Ray Ayotte (7.5) (10) (10) (10) (0)
Chris Brazelton (10) (10) (10) (10) (0)
3. Fee basis rewards spending.
Information will be the key, helping more patients become partners in
their care, training them to make more informed choices.
4. Require new incentives. We have to be
careful not to incentivize providers who accept only healthier
patients and avoid the chronically ill patients whose prognoses are
Bruce A. Lundeen (10) (7.5) (10) (7.5) (0)
4. Require new incentives. (Given) the
cost of health care and the incomes of, in particular, inner-city
people, co-pays are not an option, and deductible for having no
5. Don't change incentives. The current
system is going toward excluding a substantial number of people from
health care altogether.
Anonymous (7.5) (5) (7.5) (5) (2.5)
Dave Broden (7.5) (2.5) (5) (7.5) (2.5)
1. Health care will dominate budget.
This is the party line of each party and those forcing health care
into government. Good fiscal management may not result in this
situation. (We n)eed to be objective but also sensitive to the fact
(that) health care is increasing in cost and the demographics are
driving the costs.
2. Provide outcome and price data. While
making the information public will help the quality of the information
and also making the information have some specific actionable status
is much more important. Metrics must be accurate and common across all
systems and must be kept current. We also must be cautious about too
much focus on cost without attention to services and quality.
3. Fee basis rewards spending. The issue
of payment based on fee for services has become a buzzword and may not
be as real an issue as some suggest. There needs to be a realistic
study of which approach provides the best health care quality and
expertise as needed by the patient.
4. Require new incentives. A very good
idea and approach if and only if the metrics can be made effective
otherwise this is a gimmick.
5. Don't change incentives. Cost and
quality need to be continuously addressed
David Dillon (10) (0) (0) (10) (0)
1. Health care will dominate budget. How
can anyone not see this?
2. Provide outcome and price data.
Essential? No, that's optimistic. It might help but it misses the
larger opportunity of savings to be had from real consumer engagement.
Individuals should buy their insurance and deduct the costs. Getting
the consumer involved has more promise than any other move. And, this
scares the dickens out of both insurance companies and health care
Robert Freeman (10) (10) (10) (2.5) (2.5)
Pat Barnum (10) (0) (2.5) (2.5) (7.5)
1. Health care will dominate budget.
However, I challenge the "rightness" of whether the State should be
providing so much care for so many people. Is that really the proper
role for the government/taxpayer? Except for those most vulnerable I
don't agree that it is.
2. Provide outcome and price data. I
have absolutely no trust in a government determined rating of whether
care was worthy of a good rating or not.
4. Require new incentives. A *private*
health insurance plan certainly has the right to limit the network
their subscribers may visit. Equally, an individual should have the
right to purchase any plan they want (or chose none) from a free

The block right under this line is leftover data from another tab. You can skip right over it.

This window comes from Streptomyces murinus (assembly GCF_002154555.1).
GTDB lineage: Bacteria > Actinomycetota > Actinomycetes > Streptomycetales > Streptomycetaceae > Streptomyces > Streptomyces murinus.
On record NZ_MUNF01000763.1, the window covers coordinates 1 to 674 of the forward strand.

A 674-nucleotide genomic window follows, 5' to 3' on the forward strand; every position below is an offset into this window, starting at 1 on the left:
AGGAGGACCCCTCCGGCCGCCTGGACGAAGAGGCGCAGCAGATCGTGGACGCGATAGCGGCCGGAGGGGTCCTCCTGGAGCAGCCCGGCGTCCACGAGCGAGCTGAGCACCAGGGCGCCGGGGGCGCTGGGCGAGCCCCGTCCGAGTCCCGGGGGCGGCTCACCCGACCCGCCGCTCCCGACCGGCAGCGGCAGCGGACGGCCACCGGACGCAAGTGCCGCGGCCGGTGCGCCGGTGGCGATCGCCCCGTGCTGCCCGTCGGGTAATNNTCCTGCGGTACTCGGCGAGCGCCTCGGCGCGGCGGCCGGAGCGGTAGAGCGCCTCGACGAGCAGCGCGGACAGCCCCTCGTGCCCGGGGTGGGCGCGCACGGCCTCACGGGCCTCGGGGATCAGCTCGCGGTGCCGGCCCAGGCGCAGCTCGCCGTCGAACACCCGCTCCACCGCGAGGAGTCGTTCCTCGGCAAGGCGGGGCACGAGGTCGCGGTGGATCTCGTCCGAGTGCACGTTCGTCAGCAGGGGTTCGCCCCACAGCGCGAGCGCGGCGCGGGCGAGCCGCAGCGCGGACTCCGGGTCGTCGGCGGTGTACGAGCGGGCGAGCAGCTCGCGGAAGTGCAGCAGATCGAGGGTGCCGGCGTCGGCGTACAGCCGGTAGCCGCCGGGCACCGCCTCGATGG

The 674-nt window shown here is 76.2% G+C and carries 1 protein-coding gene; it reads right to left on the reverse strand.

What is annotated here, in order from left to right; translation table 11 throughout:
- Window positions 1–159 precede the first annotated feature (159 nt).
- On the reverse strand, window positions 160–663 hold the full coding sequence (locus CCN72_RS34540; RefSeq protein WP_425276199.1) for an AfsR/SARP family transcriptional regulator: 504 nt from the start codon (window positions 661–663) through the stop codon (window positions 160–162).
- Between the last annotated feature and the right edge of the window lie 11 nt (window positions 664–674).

market, competitive environment. However when the state strangleholds
competition and completely regulates and controls revenue, and accepts
responsibility for paying for so many people, I would disagree that
they should further be allowed to what amounts to winners and losers
in the public feeding trough of health care providers.
Rosemary Froehle (10) (10) (10) (7.5) (0)
3. Fee basis rewards spending. I have
worked in the health care system for years and seen this effect over
and over. I have been one of those people who provided coordination of
services as a social worker and program coordinator. We couldn't get
reimbursed for the time/cost of the coordination yet we saved money by
helping to reduce unnecessarily scheduled doctor/clinic visits,
(providing) education and referring patients to most appropriate
medical personnel, referral and support to other holistic types of
treatment, support systems, etc. We had a small version of "medical
home" and I believe this is one of the stellar components for
improving quality while reducing costs.
Ralph Brauer (2.5) (0) (0) (0) (5)
1. Health care will dominate budget.
Leitz should be ashamed of himself. This is the equivalent of saying
we have a warm July because it's summer. The issue is which costs for
what are rising. Several studies have shown one reason costs are
rising (is) because of HMOs and the outcomes piece. The percentage of
health care dollars going to administration is considerably higher as
a percentage of total health care costs than it was 20 years ago. A
second reason is that all this monitoring costs something. God help us
if this is what passes for expertise in the Health Department.
2. Provide outcome and price data. This
is very dangerous data. Health care is not building widgets. Every
patient is different. This answer and most solutions to the health
care crisis show a total lack of systemic understanding. For example,
HMOs require doctors to see so many patients per day. This figure is
based on some dubious number crunching and a great example of why you
don't want MBAs running our health care system---which they are now.
The only way to really determine this and other health care issues is
to use system modeling. For starters that model would use time not
money as its main variable. Why? Take the patient issue--some patients
might take a few minutes others might require considerable time. We
built an experimental model of nursing staffing that shows the current
system is too rigid because of MBAs setting staffing criteria so that
the system finds it difficult to respond to crises. The issue of time
allocation on a single unit in a hospital is the entire problem in
miniature. Making public outcomes tells us nothing. (A) misdiagnosis
because of the time thing can cost millions and I say this from
personal experience. Rigid HMO rules would not allow for the right
tests to be done or the right therapies to be undertaken. The bottom
line is that HMO rules in my case cost them over a million dollars
that would have been saved by one simple x-ray and proper drug
therapy. As for prices, health care is not a car. What is needed is to
put the system back in the hands of doctors. There is a reason the
Mayo Clinic is the best hospital in the world--it is run by doctors,
3. Fee basis rewards spending. This is
patently ridiculous. Don't we pay everyone from auto mechanics to CEOs
on a fee for service basis? Are we going to provide better care for
our cars than we do for our people? Not to belabor (pun intended) the
issue but you and I can both bring our cars into a mechanic to be
fixed. In both cases the car won't start. In one it is a simple
problem--the battery is dead. In another it is more complex---the